But to us as adults, misbehavior is most commonly viewed as a sign of disrespect – we feel dishonored, personally attacked, and sometimes incapable and embarrassed when our children assert their autonomy and significance in a negative way. When misbehaving, children are crying out for help being included and responsible, and as adults, our perception is just not the same.

Navigating Disparate Points of View

“You need to show her that that behavior is unacceptable” is a rationale that I hear a lot when speaking to other parents about discipline. Many parents use spanking or other forms of corporal punishment, like forced time-outs, because they feel that they need to show their child that disobedience has a consequence. Even though there are times when we feel like losing it, or times that we feel Abbey’s behavior might merit a punishment, what my husband and I have chosen to embrace as an alternative to corporal punishment is that disobedience has a solution, not a consequence. Amy McCreedy recommends respect as an alternative to shame and punishment, explaining:

“Our goal is not to make the child suffer — but to have him learn to make a better choice in the future. When parents inflict blame, shame or pain as part of a ‘punishment,’ the child is focused on ‘self-protection,’ not learning for the future.”2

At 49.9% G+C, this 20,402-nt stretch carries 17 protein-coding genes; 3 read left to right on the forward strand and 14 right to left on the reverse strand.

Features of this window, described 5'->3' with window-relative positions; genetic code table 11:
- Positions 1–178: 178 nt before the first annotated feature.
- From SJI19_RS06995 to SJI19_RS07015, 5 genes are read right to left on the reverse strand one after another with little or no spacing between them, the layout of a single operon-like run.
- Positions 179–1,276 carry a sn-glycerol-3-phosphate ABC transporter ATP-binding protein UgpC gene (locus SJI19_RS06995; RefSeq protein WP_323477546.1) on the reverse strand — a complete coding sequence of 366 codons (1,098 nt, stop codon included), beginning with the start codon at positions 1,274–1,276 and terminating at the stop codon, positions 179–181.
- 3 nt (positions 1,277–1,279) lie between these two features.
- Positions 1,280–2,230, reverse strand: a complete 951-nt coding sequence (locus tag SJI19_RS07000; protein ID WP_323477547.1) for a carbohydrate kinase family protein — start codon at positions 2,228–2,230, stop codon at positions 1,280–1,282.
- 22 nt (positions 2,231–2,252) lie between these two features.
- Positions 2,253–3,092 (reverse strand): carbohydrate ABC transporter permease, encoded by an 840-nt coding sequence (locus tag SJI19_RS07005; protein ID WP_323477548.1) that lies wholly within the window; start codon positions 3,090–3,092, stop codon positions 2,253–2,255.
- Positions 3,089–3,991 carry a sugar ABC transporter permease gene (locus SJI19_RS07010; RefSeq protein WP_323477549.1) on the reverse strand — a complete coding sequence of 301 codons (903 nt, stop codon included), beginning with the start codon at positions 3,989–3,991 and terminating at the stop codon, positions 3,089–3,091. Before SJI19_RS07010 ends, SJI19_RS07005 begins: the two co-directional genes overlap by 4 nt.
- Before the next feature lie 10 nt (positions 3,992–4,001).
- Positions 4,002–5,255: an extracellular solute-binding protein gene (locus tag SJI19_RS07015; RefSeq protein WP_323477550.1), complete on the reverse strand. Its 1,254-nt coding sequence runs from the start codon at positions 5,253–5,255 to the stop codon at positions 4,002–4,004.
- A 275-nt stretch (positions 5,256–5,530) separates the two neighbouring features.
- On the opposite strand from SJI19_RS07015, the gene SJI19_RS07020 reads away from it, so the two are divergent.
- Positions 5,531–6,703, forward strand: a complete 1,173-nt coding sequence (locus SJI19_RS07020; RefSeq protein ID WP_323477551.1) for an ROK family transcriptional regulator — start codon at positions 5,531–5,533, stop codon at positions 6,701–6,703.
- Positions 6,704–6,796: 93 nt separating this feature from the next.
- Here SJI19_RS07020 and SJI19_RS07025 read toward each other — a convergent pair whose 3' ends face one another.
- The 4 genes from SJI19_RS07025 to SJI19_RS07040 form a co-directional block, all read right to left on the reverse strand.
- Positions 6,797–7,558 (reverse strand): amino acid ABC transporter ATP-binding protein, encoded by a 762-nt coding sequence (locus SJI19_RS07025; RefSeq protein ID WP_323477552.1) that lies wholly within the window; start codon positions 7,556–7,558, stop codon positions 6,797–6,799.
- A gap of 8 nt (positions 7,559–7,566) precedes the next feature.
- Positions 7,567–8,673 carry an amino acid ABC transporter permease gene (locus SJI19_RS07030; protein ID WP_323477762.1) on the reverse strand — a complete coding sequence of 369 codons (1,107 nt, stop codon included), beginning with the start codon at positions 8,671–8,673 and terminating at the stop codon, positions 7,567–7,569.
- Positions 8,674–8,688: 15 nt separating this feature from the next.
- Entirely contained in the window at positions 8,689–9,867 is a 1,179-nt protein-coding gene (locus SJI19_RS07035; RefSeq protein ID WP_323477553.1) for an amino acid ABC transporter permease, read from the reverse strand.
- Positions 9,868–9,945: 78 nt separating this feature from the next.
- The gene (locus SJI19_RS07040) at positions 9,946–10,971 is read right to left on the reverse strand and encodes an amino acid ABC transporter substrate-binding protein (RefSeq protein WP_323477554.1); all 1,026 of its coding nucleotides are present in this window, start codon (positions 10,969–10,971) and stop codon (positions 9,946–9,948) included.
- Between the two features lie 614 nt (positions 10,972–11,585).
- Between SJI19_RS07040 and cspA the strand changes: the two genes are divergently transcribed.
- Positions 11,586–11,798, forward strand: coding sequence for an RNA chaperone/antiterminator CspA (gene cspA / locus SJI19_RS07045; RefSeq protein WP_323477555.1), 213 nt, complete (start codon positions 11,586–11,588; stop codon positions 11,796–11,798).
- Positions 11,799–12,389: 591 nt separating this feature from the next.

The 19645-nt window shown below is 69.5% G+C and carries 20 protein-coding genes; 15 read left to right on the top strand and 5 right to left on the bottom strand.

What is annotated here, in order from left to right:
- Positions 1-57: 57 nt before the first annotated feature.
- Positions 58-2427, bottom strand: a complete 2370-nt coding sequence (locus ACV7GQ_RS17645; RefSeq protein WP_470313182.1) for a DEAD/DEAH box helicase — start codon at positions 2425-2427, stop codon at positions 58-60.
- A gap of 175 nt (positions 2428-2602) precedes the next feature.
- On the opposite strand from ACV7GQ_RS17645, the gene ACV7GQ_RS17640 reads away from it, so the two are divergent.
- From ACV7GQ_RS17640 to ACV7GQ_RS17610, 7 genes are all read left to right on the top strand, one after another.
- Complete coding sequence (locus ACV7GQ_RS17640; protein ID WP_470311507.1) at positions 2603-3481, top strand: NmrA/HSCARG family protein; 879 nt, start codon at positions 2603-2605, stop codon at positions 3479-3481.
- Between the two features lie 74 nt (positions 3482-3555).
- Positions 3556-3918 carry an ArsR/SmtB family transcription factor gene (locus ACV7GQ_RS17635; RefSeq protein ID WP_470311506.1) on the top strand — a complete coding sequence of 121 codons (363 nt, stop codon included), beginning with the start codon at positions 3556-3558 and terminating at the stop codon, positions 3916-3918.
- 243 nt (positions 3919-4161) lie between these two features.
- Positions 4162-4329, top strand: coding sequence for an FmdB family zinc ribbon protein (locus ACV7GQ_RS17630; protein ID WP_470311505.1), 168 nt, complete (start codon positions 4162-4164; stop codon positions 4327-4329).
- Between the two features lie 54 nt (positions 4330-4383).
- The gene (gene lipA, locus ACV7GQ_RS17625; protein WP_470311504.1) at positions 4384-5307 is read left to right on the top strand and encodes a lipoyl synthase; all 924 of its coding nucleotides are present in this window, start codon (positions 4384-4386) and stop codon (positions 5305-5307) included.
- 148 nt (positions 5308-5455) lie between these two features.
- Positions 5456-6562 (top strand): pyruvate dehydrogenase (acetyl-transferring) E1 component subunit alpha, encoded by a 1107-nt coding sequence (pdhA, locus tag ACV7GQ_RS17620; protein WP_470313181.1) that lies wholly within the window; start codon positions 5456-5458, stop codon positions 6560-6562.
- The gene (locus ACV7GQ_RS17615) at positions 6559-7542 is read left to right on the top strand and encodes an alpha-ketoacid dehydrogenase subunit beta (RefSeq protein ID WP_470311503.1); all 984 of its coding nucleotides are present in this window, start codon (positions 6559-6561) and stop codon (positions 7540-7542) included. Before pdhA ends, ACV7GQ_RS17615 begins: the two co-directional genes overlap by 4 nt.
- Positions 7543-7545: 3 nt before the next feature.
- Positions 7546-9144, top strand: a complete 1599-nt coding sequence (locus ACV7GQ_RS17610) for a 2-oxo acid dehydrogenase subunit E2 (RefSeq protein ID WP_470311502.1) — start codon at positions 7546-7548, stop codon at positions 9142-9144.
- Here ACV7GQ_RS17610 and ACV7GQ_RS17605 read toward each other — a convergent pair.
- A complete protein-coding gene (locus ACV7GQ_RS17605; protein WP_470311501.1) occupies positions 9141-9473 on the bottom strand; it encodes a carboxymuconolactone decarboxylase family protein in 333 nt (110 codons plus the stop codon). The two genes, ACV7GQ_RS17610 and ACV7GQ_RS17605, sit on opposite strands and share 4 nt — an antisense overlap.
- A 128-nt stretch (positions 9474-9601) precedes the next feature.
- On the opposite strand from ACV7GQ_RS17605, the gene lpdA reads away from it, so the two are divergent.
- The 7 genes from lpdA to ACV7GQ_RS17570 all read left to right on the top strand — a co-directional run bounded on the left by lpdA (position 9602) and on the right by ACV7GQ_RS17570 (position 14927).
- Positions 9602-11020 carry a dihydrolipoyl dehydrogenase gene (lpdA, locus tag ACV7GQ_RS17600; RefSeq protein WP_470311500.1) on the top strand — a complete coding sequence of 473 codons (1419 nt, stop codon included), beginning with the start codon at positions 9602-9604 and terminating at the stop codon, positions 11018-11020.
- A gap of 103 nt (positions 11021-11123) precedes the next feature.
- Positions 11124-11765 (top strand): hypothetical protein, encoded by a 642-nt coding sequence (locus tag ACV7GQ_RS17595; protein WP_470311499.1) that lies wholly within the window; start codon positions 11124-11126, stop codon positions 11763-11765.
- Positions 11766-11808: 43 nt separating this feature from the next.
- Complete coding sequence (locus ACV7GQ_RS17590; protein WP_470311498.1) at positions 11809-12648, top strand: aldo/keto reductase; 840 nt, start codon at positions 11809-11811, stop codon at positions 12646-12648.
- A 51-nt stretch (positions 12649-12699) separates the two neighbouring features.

The way that we implement this in our household is by honoring our own feelings of anger and frustration, and then finding quiet within ourselves as parents and helping our child calm down and listen. Once we are both ready to listen and talk, we discuss the issue. In the case that either parent or child is unable to calm down and talk, we have a parental time-out, and walk away from the situation, and we ask our child to take some time for herself before we come back to the discussion.

child covering eyes

That’s Not What Hands Are For

Parenting is a frustrating business. It’s not always lovely hand-holding and cherished memories of blowing bubbles and tickle-fests. There’s some of that – hopefully a lot of the good stuff. But let’s be real here: Sometimes it gets ugly, and we don’t know what to do.

Thankfully, there’s a way to prevent the harm that comes from corporal punishments like spanking and forced bodily time-outs. Because even though anger and frustration can make us feel like we want to spank, we don’t have to. As Abbey likes to remind me: “Hands are not for hitting!” Though the book she’s quoting 3 is written for children, it’s an appropriate lesson for all of us.

I have the upmost sympathy for those who think that hitting works for them, because I know what it feels like to be that frustrated. Thankfully, I’ve learned that there is an alternative to spanking (and even an alternative to yelling, but that’s a different discussion). Instead of hitting out of anger or to be “in control” or enact a punishment, we can refrain from such impulses and use a non-violent method of authenticity, peacefulness, and communication to make a much deeper and healthier impact on our child’s behavior.

We may get so frustrated that we find ourselves impulsively wanting to spank our stubborn, angry, treacherously difficult child. But we don’t. That’s not what our hands are for.

Welcome to the Spank Out Day 2012 Carnival